Multiple Players Confirm Bank Account Fraud At BetMGM Poker

Updated On Nov 18, 2022 by Natalie Whitehead

BetMGM Poker Fraud AlertSummary

  • Well-known pros have lost up to $10K each in a bank account sting
  • The scammer used online poker and casino sites including BetMGM Poker
  • Todd Witteles was among the victims and lost $10K

Several prominent poker pros have fallen victims to an apparent bank account sting, with the fraudster stealing up to $10,000 from each player.

Todd Witteles, the founder of PokerFraudAlert, revealed in a recent tweet that he was one of those targeted and urged others who may have gone through a similar experience to reach out to him.

How the Scammer Does It

Witteles, who is aggressively investigating the issue, has described it as a combination of bank account fraud and identity theft, conducted via online poker and casino sites.

The scammer simply obtains a player’s full name, address, date of birth, and the last four digits of his or her social security number and then uses them to create a new account on legalized online gambling platforms. To conceal the deception, the fraudster usually sets up an account in locations where the target victim has no existing account.

In his probe, Witteles determined the entities used by the fraudster to carry out the crime. Electronic cash access services provider Global Payments Gaming Solutions appeared to be the main pathway for the theft, with the scammer also using Venmo to withdraw the stolen money.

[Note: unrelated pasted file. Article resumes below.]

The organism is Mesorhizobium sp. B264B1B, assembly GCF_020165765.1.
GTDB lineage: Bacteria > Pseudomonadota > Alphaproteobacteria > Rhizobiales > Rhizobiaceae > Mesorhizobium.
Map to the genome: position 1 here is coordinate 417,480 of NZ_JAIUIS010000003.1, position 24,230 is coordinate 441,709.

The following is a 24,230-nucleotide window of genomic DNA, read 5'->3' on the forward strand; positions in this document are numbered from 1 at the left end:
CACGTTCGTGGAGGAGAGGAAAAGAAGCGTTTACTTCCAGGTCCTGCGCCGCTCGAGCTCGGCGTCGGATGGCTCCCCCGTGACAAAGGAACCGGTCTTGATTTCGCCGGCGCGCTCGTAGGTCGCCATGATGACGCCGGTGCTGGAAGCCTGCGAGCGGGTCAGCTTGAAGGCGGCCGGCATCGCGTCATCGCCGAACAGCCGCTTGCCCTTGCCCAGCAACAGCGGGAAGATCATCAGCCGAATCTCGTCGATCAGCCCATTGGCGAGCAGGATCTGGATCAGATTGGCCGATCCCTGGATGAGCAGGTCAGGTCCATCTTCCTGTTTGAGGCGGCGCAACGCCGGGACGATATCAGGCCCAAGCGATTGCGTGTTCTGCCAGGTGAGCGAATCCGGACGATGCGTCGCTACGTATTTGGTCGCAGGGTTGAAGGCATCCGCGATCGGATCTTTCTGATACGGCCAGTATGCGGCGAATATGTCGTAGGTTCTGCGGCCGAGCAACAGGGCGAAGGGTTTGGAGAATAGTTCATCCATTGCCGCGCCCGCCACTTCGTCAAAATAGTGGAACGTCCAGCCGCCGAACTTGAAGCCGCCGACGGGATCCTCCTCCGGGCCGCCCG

According to Witteles, Global Payments processes deposit transactions for multiple online gambling sites in the US, including WSOP.com and BetMGM, both of which were mentioned in recent accounts from some players who also lost money through the same scam.

Multiple Poker Pros Victimized

Poker pros Joseph Cheong and Sam Panzica were among the victims, losing $9.8K and $1.9K respectively via BetMGM. Kyna England shared that she also got robbed, this time through some third-party online casino linked to her WSOP account.

Other players targeted by the scam include David Bach and Brock Wilson.

Witteles himself lost $10K and the scammer had planned to steal more from him, with three accounts created in his name in three different east coast states. As soon as Witteles found out about it, he managed to terminate the other two accounts. Had Witteles not acted immediately, the fraudster would have made off with plenty more cash from him.

Witteles believes popular pros are the main target of the scam though he still warned everyone to keep a close eye on their accounts, take steps to prevent fraud, or quickly report if they’ve been victimized.

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If there is one topic that really gets Natalie excited it has to be the mathematics of gambling, having worked for a major gaming company in the audit department she loves nothing more than revealing all manner of facts and figures. Many of her news stories relate to both online and bricks and mortar gaming and are always worth...

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